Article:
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Heat transport from the interior to the surface of a terrestrial body dictates the deformation experienced by the lithosphere. Terrestrial bodies with high internal heating rates exhibit heat-pipe volcanism because subsolidus convection within the mantle has a limit to the amount of heat it can transport without extensive melting. Using numerical simulations, we investigate the lithospheric deformation associated with the global-scale volcanism on such bodies. Specifically, we study the role of surface temperature and activation energy of mantle rocks while analyzing and characterizing this global deformation—as a terrestrial planet transitions out of heat pipes. We find that increased surface temperature extends the duration of heat-pipe volcanism, and plate tectonics highly depends on the temperature sensitivity of mantle viscosity. Our findings suggest that a terrestrial planet with a hot surface will develop a thick lithosphere, and thus transition into a stagnant lid tectonic regime following heat pipes.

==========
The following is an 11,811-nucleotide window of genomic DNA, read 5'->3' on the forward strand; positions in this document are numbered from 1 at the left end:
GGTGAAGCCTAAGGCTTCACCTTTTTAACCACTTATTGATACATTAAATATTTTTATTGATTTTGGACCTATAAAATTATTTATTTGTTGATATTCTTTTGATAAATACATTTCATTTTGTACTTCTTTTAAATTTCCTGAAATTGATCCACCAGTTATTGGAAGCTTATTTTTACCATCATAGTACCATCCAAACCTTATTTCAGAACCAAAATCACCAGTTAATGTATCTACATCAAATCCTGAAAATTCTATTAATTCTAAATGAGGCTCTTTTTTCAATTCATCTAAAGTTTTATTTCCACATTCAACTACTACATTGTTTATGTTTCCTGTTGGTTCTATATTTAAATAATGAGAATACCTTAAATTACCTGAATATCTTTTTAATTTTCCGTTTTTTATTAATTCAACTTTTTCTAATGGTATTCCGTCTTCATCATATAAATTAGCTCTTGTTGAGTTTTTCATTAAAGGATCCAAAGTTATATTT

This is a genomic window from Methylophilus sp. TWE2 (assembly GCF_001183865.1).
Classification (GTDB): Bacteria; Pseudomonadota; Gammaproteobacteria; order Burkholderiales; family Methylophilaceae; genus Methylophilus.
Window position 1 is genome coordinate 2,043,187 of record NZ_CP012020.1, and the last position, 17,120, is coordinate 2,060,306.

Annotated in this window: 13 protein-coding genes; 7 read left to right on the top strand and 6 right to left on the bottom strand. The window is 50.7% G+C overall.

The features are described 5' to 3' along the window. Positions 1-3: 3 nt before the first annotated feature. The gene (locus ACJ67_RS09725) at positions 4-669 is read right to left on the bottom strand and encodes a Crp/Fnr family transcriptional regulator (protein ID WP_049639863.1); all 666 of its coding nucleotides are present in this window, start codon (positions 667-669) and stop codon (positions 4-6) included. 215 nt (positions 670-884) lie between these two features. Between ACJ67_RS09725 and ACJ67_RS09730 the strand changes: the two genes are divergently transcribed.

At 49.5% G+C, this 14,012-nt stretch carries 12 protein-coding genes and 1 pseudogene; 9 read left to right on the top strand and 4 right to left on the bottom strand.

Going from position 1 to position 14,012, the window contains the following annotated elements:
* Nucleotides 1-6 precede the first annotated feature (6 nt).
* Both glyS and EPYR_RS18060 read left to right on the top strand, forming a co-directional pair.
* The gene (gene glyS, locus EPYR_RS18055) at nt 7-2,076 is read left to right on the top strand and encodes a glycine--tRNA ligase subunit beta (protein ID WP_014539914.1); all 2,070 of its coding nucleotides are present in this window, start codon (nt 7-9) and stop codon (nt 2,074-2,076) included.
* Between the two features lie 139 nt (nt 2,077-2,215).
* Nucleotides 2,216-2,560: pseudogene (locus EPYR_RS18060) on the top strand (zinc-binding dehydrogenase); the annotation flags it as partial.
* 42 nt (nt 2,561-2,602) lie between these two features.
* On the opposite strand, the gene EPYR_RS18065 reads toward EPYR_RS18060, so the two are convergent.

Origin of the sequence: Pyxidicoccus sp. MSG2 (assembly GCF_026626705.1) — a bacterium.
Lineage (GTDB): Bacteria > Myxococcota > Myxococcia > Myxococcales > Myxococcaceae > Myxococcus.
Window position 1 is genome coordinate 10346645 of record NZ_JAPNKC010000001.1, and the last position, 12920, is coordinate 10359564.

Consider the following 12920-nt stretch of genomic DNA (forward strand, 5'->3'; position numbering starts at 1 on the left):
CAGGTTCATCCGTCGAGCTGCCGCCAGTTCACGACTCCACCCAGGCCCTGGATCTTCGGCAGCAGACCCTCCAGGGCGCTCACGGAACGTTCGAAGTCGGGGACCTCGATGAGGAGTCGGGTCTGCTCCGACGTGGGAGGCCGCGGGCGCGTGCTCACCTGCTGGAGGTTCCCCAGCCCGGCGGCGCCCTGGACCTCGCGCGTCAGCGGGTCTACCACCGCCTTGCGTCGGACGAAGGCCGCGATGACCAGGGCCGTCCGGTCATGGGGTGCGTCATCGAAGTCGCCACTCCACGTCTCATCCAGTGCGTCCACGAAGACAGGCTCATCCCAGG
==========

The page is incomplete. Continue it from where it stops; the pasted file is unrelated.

Basu Sarkar, D., & Moore, W. B. (2022). Influence of Planetary Surface Temperature on the Tectonic Transition From Heat Pipes. Geophysical Research Letters, 49(21). https://doi.org/10.1029/2022GL100987